31,600 documents undoubtedly confirm death or disappearance of 13,535 individuals during war in Kosovo

post_prezentacija_KMBThe presentation and evaluation of the Kosovo Memory Book (KMB) Database was held today in the Belgrade Media Centre. The Humanitarian Law Center (HLC) and the Humanitarian Law Center Kosovo joined forces in the production of the KMB Database, containing data on the people who lost their lives  or disappeared in events related to the war in Kosovo in the period January 1st, 1998 – December 31st, 2000. The conference was attended by a large number of media, non-governmental organizations, and local and international institutions and experts.

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War Crimes and Past Human Rights Violations Data Base

The foundation of the HLC’s program is the War Crimes and Past Human Rights Violations Data Base (Data Base), which enables all information and documents pertaining to war crimes and other serious human rights violations to be organized in a professional manner,  easy of access  and  permanently preserved.

Content

Over 40,000 documents have been entered into the Data Base between late 2004, when it was installed, and January 1st, 2012. Over 16,000 documents have emerged as a result of the process, which the HLC has been implementing since its foundation, of documenting war crimes and other human rights violations committed on the territory of the former Yugoslavia during the 1990’s.. Most valuable among these documents are witness statements provided by eyewitnesses of war crimes and human rights violations and/or by family relatives of victims and members of armed forces who died or disappeared. The HLC has collected more than 11,400 witness statements to date. The greatest number of statements relate to  war crimes and human rights violations committed in Kosovo (9,939), then to  war crimes and human rights violations committed in BiH (over 451 statements), then to  war crimes and human rights violations committed in Croatia  (more than 470), and then to human rights violations committed in Serbia(over 500). More than 70 statements relating to human rights violations committed in Slovenia, Montenegro, Macedonia, and Albania have also been stored in the HLC’s Data Base.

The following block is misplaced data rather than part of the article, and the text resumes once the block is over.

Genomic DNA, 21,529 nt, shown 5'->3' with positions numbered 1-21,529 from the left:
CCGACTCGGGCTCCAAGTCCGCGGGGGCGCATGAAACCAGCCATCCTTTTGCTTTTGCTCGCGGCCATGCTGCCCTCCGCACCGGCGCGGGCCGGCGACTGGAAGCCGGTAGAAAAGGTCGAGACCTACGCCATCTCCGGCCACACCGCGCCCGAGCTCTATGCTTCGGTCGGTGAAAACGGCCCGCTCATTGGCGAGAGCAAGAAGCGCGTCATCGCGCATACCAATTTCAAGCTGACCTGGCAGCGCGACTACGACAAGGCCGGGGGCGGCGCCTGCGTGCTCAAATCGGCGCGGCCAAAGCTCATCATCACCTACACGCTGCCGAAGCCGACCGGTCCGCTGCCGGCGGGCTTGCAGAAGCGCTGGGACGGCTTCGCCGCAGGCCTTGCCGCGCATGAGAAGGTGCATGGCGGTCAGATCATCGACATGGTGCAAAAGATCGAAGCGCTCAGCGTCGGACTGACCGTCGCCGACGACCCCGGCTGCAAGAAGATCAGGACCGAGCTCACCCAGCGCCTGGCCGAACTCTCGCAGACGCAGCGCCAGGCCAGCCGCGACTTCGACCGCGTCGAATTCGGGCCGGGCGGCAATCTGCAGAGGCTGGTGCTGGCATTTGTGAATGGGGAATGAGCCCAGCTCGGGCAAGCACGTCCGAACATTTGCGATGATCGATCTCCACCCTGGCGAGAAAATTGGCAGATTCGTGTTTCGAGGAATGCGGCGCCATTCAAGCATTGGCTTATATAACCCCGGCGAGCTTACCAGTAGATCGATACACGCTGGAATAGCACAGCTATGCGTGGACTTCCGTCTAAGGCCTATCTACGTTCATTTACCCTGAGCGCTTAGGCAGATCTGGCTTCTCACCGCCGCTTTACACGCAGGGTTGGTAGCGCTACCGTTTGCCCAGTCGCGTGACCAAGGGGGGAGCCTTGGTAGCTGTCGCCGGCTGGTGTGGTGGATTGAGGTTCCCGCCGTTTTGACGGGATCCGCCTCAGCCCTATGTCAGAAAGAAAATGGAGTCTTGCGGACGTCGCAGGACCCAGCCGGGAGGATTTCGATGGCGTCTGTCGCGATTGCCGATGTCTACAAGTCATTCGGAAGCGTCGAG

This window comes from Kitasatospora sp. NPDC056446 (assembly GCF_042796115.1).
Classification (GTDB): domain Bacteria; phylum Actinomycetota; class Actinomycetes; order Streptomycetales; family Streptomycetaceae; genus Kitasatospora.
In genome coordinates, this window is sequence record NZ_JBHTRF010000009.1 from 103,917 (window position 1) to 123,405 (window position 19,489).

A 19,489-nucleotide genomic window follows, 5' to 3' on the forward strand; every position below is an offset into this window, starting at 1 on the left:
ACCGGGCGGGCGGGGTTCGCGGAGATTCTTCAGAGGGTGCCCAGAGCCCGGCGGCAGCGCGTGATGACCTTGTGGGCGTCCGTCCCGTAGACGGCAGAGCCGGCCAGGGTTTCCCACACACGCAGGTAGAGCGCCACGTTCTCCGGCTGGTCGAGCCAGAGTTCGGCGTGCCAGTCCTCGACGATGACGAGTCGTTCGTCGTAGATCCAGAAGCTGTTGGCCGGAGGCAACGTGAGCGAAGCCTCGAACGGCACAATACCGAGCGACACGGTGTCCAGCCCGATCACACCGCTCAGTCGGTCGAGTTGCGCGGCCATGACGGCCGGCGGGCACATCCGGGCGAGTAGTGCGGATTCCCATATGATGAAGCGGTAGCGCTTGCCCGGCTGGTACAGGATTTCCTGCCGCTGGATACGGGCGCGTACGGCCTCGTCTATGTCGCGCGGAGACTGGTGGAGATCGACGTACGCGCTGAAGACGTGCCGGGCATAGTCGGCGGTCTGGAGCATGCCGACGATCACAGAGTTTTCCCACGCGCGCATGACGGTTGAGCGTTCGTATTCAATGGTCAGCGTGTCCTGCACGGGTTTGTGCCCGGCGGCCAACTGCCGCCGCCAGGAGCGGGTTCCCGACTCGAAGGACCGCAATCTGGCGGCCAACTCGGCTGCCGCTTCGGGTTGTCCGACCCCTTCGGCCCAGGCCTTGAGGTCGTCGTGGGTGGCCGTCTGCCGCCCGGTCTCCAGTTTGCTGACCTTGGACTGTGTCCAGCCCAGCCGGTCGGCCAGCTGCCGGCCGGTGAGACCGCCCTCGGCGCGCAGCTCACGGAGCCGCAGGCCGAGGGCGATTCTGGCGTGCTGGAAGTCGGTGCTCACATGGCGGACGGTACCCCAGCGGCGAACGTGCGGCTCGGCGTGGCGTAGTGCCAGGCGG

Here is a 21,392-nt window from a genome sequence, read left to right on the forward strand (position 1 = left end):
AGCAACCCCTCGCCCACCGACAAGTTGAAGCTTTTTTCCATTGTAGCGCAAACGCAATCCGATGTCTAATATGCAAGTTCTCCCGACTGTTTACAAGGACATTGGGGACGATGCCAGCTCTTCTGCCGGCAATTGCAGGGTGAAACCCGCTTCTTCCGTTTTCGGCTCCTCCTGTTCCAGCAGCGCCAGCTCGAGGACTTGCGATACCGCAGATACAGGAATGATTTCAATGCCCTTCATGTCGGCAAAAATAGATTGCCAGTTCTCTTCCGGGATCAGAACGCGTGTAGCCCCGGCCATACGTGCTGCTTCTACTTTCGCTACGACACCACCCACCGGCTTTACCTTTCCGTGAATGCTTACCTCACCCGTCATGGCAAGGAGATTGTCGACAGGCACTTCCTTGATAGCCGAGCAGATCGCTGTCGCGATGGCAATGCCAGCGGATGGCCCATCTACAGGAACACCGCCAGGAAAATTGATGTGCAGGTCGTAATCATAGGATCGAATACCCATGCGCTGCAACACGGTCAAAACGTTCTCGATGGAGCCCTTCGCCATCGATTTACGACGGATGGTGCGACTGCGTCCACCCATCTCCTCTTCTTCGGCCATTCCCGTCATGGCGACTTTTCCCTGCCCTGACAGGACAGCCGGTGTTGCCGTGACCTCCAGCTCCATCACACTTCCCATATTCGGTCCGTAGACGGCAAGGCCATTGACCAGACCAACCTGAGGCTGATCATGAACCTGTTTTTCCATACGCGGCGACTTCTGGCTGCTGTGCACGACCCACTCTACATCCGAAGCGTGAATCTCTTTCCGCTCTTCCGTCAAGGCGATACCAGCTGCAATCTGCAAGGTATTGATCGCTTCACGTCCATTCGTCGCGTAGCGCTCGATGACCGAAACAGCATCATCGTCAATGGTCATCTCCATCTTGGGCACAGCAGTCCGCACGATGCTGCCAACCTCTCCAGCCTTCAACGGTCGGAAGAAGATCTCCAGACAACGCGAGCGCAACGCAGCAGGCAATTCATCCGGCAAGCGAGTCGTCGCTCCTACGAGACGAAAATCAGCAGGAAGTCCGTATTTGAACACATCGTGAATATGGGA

Photographs of victims, mass grave sites, execution sites, memorials, monuments and headstones are also kept in the Data Base. Exhibits presented in the ICTY trials are also entered and analyzed in the Data Base. More than 6,133 such documents have been entered into the Data Base so far. In addition to this, the HLC also stores in its Data Base court files for war crimes trials conducted in the region, as well as court files for all earlier cases in which HLC attorneys have represented victims. The Data Base also contains reports by international and local state and non-governmental organizations, by foreign and domestic institutions, and in media archives, and many other documents.

Data relating to victims, soldiers, and perpetrators

By analyzing documents in the HLC’s Data Base, files have been created for 25,659 victims of war crimes and other human rights violations and for members of armed and police forces, including volunteer units, who died in battle throughout the entire territory of the former Yugoslavia. These files contain personal and family information, and information regarding the date and place of death or disappearance, the funerals, the perpetrators, etc. Each individual file is linked with all the documentary sources, which contain information on this particular person.

The greatest number of files have been created for the killed or missing in Kosovo in the period 1998-2000 (over 13,000); and the citizens of Serbia and Montenegro who were killed or disappeared in the wars in Slovenia, Croatia, and BiH (approximately 2,000), The Data Base also contains the files of several thousands of BiH and Croatian citizens who were killed or who disappeared in the wars in the period 1991-1995, and over 8,000 files of victims of other violations of international humanitarian law: forcible relocation, deportation, unlawful detention, torture, etc. Over 1,500 files of possible perpetrators of war crimes and other human rights violations have also been created in the Data Base.

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